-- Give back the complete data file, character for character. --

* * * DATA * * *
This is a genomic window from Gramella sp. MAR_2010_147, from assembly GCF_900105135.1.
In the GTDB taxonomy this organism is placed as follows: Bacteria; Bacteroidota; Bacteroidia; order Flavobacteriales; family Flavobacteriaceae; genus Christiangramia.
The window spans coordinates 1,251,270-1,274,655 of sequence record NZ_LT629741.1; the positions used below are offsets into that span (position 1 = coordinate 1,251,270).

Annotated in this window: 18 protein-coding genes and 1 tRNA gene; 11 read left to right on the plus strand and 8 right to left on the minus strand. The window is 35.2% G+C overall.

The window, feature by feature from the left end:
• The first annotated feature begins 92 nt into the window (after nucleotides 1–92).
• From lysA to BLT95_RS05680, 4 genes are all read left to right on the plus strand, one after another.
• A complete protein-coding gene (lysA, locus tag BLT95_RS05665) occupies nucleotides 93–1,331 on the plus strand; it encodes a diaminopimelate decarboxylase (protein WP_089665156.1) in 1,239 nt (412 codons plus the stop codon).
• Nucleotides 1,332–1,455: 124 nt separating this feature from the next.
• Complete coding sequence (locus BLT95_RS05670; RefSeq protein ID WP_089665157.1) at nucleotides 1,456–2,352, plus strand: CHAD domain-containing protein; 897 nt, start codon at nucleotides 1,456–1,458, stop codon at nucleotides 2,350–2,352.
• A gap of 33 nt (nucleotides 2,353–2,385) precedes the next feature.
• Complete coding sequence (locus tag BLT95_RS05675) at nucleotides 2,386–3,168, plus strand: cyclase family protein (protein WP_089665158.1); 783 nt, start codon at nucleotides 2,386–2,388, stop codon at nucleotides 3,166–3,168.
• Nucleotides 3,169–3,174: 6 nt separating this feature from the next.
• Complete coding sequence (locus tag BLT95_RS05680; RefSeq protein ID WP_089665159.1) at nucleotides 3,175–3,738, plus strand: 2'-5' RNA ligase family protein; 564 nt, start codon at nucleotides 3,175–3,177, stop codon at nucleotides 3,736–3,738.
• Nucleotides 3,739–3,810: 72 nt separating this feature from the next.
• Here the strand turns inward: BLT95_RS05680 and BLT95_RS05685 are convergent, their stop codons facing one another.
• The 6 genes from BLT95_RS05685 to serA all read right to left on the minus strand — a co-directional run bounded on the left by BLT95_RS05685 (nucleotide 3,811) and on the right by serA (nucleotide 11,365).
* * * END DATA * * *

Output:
This is a genomic window from Gramella sp. MAR_2010_147, from assembly GCF_900105135.1.
In the GTDB taxonomy this organism is placed as follows: Bacteria; Bacteroidota; Bacteroidia; order Flavobacteriales; family Flavobacteriaceae; genus Christiangramia.
The window spans coordinates 1,251,270-1,274,655 of sequence record NZ_LT629741.1; the positions used below are offsets into that span (position 1 = coordinate 1,251,270).

Annotated in this window: 18 protein-coding genes and 1 tRNA gene; 11 read left to right on the plus strand and 8 right to left on the minus strand. The window is 35.2% G+C overall.

The window, feature by feature from the left end:
• The first annotated feature begins 92 nt into the window (after nucleotides 1–92).
• From lysA to BLT95_RS05680, 4 genes are all read left to right on the plus strand, one after another.
• A complete protein-coding gene (lysA, locus tag BLT95_RS05665) occupies nucleotides 93–1,331 on the plus strand; it encodes a diaminopimelate decarboxylase (protein WP_089665156.1) in 1,239 nt (412 codons plus the stop codon).
• Nucleotides 1,332–1,455: 124 nt separating this feature from the next.
• Complete coding sequence (locus BLT95_RS05670; RefSeq protein ID WP_089665157.1) at nucleotides 1,456–2,352, plus strand: CHAD domain-containing protein; 897 nt, start codon at nucleotides 1,456–1,458, stop codon at nucleotides 2,350–2,352.
• A gap of 33 nt (nucleotides 2,353–2,385) precedes the next feature.
• Complete coding sequence (locus tag BLT95_RS05675) at nucleotides 2,386–3,168, plus strand: cyclase family protein (protein WP_089665158.1); 783 nt, start codon at nucleotides 2,386–2,388, stop codon at nucleotides 3,166–3,168.
• Nucleotides 3,169–3,174: 6 nt separating this feature from the next.
• Complete coding sequence (locus tag BLT95_RS05680; RefSeq protein ID WP_089665159.1) at nucleotides 3,175–3,738, plus strand: 2'-5' RNA ligase family protein; 564 nt, start codon at nucleotides 3,175–3,177, stop codon at nucleotides 3,736–3,738.
• Nucleotides 3,739–3,810: 72 nt separating this feature from the next.
• Here the strand turns inward: BLT95_RS05680 and BLT95_RS05685 are convergent, their stop codons facing one another.
• The 6 genes from BLT95_RS05685 to serA all read right to left on the minus strand — a co-directional run bounded on the left by BLT95_RS05685 (nucleotide 3,811) and on the right by serA (nucleotide 11,365).